Public pressure works: new report

We’ve been emailed a paper entitled Public Pressure and Corporate Tax Behavior, Scott D. Dyreng of the Fuqua School of Business Duke University; Jeffrey L. Hoopes of Fisher College of Business Ohio State University; and Jaron H. Wilde, of Tippie College of Business University of Iowa.

The abstract notes:

“We examine whether public pressure related to compliance with subsidiary disclosure rules influences corporate tax behavior. . . . ActionAid International, a non- profit, conducted an investigation to identify which FTSE 100 firms were not complying with rules requiring firms to disclose the full list of their subsidiaries. ActionAid then petitioned the Companies House of the U.K. to enforce the disclosure rule.

ActionAid 2011


The original ActionAid campaign is here.

And the results?

“This pressure resulted in nearly 100 percent compliance with the disclosure requirement. We find firms that were newly required to disclose a full subsidiary list decreased their tax avoidance and use of tax havens. We also find the decrease in tax avoidance for noncompliant firms in the post-pressure period is most pronounced in the subsample of firms that experience a decrease in the percentage of total subsidiaries located in small (“dot”) tax haven countries, which are generally considered tax havens that provide significant tax benefits but very limited operational benefits In combination, the evidence suggests that public pressure related to subsidiary disclosure can have a significant effect on the tax avoidance activities and subsidiary location decisions of large publicly-traded firms.”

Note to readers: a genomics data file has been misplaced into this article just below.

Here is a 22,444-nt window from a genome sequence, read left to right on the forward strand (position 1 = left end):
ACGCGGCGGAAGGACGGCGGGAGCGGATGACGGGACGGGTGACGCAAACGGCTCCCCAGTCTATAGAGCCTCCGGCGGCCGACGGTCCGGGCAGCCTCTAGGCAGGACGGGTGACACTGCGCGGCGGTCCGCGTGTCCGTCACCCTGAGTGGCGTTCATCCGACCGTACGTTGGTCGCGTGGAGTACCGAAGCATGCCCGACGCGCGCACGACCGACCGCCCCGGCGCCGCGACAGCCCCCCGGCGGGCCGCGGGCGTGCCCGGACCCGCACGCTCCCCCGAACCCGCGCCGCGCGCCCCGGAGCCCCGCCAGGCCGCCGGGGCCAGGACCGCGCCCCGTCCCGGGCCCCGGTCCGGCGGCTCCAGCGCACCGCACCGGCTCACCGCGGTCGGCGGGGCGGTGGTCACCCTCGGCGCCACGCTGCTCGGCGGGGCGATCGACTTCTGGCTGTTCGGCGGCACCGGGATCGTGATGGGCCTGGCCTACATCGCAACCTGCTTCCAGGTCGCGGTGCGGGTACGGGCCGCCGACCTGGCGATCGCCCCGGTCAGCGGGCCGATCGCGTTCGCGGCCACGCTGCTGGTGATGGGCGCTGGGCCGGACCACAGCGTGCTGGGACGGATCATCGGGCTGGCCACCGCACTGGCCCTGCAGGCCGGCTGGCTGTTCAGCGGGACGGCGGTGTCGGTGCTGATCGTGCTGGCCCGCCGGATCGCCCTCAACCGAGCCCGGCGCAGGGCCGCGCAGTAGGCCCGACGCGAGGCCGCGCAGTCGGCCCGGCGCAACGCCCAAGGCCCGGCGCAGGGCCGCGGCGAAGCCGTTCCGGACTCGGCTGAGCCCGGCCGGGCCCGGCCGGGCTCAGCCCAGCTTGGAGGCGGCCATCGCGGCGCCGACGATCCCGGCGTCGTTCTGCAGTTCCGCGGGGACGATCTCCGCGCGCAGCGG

This will encourage us and many others to keep the pressure up.

Endnote: one may think that this pressure may merely have made companies hide their tax haven activity, rather than stopping it. But the paper notes:

“In contrast to U.S. regulations that only require disclosure of significant subsidiaries, the U.K.’s Companies Act of 2006 (“Companies Act”) requires firms to disclose the name and location of all subsidiaries, regardless of size or materiality.”



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